Poultry Plants Linked to Salmonella Outbreak to Remain Open: USDA
Owner has made 'immediate substantive changes to slaughter and processing,' agency says
FRIDAY, Oct. 11, 2013 (HealthDay News) --
Three California poultry processing plants linked to a salmonella outbreak in raw chicken that's sickened 278 people in 17 states can remain open, the U.S. Agriculture Department says.
The three plants are owned by Foster Farms, which has made "immediate substantive changes to their slaughter and processing to allow for continued operations," according to the department, the Associated Press reported.
The company said it is cooperating with the investigation into the outbreak and implemented new food safety controls after learning about the illnesses. USDA inspectors will monitor the changes at the plants and sample the company's meat for the next three months, officials said.
The outbreak began in March and some new illnesses began as recently as two weeks ago, the Centers for Disease Control and Prevention said. Most of the illnesses have been in California.
Because of antibiotic resistance, 42 percent of patients stricken with salmonella have required hospitalization, the U.S. Centers for Disease Control and Prevention reported Wednesday.
That 42 percent figure is an unusually high rate for Salmonella Heidelberg, said CDC spokesman John O'Connor.
"The typical hospitalization rate for salmonellosis is around 20 percent," he noted.
"Antibiotic resistance, as seen in this outbreak, may be associated with an increased risk of hospitalization or possible treatment failure in infected individuals," O'Connor added.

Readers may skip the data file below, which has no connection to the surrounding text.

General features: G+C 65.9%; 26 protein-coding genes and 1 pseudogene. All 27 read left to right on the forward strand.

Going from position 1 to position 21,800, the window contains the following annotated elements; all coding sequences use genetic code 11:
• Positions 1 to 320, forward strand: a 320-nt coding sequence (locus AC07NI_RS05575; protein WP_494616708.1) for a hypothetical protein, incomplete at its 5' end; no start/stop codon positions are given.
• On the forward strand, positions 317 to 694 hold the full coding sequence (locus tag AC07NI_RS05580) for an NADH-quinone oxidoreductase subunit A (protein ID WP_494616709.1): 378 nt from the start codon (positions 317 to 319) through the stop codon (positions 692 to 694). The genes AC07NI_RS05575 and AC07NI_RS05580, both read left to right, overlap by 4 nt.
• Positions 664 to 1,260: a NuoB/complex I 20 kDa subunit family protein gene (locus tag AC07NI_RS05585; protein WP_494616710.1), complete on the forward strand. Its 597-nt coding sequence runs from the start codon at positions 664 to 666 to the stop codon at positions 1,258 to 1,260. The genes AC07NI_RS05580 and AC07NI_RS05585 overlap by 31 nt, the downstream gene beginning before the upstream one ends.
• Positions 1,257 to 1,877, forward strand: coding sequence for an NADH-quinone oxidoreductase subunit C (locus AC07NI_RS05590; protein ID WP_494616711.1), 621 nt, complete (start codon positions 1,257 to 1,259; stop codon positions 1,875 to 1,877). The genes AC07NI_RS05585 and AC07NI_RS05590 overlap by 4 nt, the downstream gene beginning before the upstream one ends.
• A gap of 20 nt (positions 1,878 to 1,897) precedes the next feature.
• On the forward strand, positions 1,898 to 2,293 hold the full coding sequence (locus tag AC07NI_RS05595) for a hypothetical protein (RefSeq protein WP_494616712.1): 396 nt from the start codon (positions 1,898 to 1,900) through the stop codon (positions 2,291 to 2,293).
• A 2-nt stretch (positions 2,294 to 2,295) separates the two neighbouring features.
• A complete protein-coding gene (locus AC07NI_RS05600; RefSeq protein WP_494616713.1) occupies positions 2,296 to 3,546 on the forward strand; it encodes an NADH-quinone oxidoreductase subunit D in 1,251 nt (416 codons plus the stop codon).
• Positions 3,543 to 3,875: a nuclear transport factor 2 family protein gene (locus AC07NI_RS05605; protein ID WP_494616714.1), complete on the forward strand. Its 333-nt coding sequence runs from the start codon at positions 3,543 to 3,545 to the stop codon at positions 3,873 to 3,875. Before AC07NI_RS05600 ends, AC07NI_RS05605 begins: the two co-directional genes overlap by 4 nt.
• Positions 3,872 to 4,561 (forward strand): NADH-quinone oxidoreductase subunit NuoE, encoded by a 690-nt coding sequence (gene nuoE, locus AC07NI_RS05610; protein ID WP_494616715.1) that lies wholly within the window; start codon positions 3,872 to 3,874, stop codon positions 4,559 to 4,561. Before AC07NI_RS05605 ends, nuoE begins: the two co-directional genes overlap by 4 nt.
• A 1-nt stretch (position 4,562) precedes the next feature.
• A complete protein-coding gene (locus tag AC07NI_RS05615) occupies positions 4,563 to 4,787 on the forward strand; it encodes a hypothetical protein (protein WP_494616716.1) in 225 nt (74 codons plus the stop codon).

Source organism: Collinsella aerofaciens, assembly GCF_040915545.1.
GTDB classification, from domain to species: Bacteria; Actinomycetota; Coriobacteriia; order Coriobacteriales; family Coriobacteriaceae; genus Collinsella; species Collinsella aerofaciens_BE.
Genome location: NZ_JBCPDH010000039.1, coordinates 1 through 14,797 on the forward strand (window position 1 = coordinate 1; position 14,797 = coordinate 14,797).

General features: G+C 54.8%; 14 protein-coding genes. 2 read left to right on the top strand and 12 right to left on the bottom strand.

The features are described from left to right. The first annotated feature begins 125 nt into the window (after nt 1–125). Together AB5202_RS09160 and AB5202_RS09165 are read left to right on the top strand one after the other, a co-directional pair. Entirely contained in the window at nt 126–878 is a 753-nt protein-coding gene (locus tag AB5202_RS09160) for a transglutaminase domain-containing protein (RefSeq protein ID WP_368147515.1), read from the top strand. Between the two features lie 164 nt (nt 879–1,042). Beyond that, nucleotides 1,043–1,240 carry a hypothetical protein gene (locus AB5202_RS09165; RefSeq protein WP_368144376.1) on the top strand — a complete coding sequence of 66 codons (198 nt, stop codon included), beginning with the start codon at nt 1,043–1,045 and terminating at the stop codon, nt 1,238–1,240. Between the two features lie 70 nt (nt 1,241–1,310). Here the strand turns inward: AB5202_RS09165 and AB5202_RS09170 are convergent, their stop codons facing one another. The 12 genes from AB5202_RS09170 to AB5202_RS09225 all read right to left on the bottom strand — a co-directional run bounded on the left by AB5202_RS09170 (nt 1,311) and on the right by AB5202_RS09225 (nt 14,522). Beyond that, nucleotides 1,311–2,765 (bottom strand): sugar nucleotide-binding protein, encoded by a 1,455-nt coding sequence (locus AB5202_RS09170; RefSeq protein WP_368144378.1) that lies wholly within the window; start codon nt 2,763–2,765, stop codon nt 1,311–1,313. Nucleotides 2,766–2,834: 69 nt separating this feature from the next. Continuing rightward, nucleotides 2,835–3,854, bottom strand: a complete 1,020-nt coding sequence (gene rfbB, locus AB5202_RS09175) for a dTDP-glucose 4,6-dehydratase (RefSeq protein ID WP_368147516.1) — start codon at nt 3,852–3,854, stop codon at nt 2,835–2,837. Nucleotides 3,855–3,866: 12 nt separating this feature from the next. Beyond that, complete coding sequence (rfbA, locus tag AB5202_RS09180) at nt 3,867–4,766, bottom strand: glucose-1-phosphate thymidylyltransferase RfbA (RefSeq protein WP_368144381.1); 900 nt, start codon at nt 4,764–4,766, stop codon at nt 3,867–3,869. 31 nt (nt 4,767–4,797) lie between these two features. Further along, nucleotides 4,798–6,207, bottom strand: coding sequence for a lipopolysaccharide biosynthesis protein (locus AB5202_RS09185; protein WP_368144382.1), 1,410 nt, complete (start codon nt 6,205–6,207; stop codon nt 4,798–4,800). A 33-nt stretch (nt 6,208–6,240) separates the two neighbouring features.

Antibiotic resistance is a growing problem, said Dr. Marc Siegel, an associate professor of medicine at NYU Langone Medical Center in New York City. "It's not an accident that this particular strain is resistant," he said. "I suspect it's resistant because of the overuse of antibiotics among farm animals."
Chicken live in squalor, Siegel said. "Ninety-five percent of chickens are grown in such horrific conditions that they're standing in poop and they end up infected with salmonella. If one chicken gets it, they all get it," he said.
All the chickens are treated with antibiotics, which causes the resistant bacteria to emerge, Siegel said. This use of antibiotics should be banned, he added.
In different tests, this strain of salmonella linked to Foster Farms has shown resistance to combinations of the following antibiotics: ampicillin, chloramphenicol, gentamicin, kanamycin, streptomycin, sulfisoxazole and tetracycline, O'Connor said.
The U.S. Department of Agriculture's Food Safety and Inspection Service issued a public alert on Monday after receiving reports that hundreds of people had been sickened, with most illnesses reported in California.
Although the odds of getting salmonella from chicken are rare, Siegel advises cooking chicken thoroughly and preventing cross-contamination by keeping raw chicken away from other foods, cutting boards and utensils used for meal preparation. Always wash your hands after handling raw chicken, he added.
Symptoms of salmonella poisoning include diarrhea, cramps and fever. Some people get chills, nausea and vomiting, lasting up to seven days, according to the USDA. Although the condition usually gets better by itself, it can be serious, even fatal, for people with compromised immune systems, infants and the elderly.
For more information on salmonella, visit the U.S. Centers for Disease Control and Prevention (http://www.cdc.gov/salmonella/ ).
SOURCES: John O'Connor and Barbara Reynolds, spokespeople, U.S. Centers for Disease Control and Prevention; Marc Siegel, M.D., associate professor, medicine, NYU Langone Medical Center, New York City; Associated Press; USA Today